Dabl at Home
Is Your Dog Trying To Talk To You?
This famous pup-fluencer has us wondering if our dogs are trying to talk to us and what they are trying to say!
Not only is Bunny the Sheepadoodle adorable, but a viral social media video of Bunny telling her owner what she dreamed has raised questions in the scientific community regarding the cognitive abilities of dogs. In this video, Bunny’s owner asks her questions about a recent dream. Bunny, who has been trained to communicate using augmentative and alternative communication, is able to answer that she dreamed about a “strange animal.” Essentially, Bunny has a large display of buttons in front of her that each say different words and phrases when she hits the buttons with her paw. She frequently delights her millions of followers on Instagram and TikTok by answering her owner’s various questions and seemingly giving us deeper insight into how dogs think.
Of course, we can’t be entirely sure that Bunny’s talking is legitimate. She could have been trained to hit certain buttons or there is some manipulation happening behind the scenes that we don’t know about. However, the phenomena of this talking dog has led to debate in the scientific community regarding how much dogs can truly understand and communicate. In the past, dogs were assumed to have similar mental abilities to that of a 2 year old human toddler. Studies have shown that most dogs can learn to understand 100-200 words, and are smart enough to deceive other dogs and people to get treats. Others argue that any intelligence we deem dogs to have simply comes from the ideomotor effect and anamorphism, which essentially suggests we are subconsciously attributing a mind to dogs that projects and reflects our own thoughts and feelings.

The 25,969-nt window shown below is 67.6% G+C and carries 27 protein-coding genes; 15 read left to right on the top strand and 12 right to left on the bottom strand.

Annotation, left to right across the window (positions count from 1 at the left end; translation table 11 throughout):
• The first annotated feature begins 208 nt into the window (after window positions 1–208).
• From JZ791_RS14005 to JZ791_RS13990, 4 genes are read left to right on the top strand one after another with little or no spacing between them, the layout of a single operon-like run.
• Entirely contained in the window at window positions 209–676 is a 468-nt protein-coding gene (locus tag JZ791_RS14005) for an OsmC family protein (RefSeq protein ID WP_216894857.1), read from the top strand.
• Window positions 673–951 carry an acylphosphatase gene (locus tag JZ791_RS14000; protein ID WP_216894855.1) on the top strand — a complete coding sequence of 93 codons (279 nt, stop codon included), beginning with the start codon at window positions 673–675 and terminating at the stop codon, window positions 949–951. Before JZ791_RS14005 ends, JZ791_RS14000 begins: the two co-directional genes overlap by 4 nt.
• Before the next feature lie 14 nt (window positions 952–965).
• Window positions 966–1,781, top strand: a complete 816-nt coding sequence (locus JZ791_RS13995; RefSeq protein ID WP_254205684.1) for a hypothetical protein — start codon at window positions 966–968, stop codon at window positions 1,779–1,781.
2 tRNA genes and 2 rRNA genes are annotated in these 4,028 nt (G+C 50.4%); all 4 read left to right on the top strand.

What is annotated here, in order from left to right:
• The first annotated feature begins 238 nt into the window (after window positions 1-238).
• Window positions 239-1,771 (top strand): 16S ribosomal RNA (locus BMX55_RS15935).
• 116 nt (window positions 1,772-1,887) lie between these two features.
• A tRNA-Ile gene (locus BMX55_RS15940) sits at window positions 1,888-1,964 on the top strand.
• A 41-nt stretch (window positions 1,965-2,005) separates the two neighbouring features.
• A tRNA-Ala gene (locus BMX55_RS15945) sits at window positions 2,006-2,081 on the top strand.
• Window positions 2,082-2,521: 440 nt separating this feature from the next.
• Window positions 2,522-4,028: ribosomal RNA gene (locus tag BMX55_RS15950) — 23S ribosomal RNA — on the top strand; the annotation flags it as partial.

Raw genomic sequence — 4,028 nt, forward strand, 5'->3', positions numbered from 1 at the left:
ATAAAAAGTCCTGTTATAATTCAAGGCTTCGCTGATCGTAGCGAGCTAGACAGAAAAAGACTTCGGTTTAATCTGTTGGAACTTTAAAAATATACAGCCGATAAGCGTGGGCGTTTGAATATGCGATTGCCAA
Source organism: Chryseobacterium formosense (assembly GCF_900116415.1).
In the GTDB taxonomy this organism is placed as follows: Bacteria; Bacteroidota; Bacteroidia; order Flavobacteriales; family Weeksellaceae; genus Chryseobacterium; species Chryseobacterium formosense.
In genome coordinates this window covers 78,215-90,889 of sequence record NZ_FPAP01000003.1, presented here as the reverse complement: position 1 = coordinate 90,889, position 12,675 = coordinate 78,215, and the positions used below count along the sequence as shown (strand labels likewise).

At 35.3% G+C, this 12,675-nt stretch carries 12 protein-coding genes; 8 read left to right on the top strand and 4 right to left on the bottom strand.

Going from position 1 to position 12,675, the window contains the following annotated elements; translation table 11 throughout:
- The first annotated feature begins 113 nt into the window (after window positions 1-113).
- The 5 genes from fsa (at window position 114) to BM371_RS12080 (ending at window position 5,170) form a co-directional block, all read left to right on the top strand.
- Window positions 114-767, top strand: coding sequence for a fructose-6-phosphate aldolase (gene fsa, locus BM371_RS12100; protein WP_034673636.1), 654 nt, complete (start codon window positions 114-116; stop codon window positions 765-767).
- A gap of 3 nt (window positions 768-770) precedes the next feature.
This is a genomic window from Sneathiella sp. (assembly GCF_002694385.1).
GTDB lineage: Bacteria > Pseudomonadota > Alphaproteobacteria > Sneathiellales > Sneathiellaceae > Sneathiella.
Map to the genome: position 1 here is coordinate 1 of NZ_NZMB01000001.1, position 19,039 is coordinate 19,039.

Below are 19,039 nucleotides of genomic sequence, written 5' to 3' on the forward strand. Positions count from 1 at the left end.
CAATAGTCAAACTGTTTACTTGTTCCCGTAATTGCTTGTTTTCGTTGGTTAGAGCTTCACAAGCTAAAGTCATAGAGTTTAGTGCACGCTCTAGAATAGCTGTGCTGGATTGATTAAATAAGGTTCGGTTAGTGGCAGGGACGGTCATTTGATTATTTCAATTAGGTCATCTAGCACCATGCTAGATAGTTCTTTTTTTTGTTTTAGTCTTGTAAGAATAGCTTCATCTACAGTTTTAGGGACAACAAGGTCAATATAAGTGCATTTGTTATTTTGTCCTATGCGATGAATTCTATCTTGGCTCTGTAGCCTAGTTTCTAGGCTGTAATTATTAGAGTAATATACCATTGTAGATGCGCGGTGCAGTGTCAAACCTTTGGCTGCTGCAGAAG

That said, there is always a chance that Bunny is completely legitimate and we are just beginning to scratch the surface in terms of understanding the true cognitive abilities of dogs. Bunny is one of 1,300 dogs currently taking part in the “They Can Talk” Study that is currently taking place at University of California, San Diego to see if dogs really can express themselves in language-like ways. Although the researchers were initially skeptical about what they would learn, the scientists working on this study now report that the dogs are exceeding expectations. Researchers are finding that once the dogs understand what the buttons mean, they can form multi-button combinations to form phrases and short sentences with up to 6 buttons at a time, which was more than expected.
While we wait for updates on the possible cognitive and communicative abilities of dogs to come in the future, we do know for sure that dogs use their body language to communicate with us all the time. Understanding that body language is critical in training our furry companions to behave appropriately and to foster an environment where your dog feels safe and happy. Neglecting to understand your dog’s body language can lead to frustration and outbursts of aggression. If you want to learn more about how to interpret your dog’s body language, we recommend working with a professional trainer, consulting with your veterinarian, or tuning in to see how Cesar Millan works his dog training magic on “Cesar 911.” In the meantime, here are 5 signals dogs frequently send us through their body language.
The Tail Wag: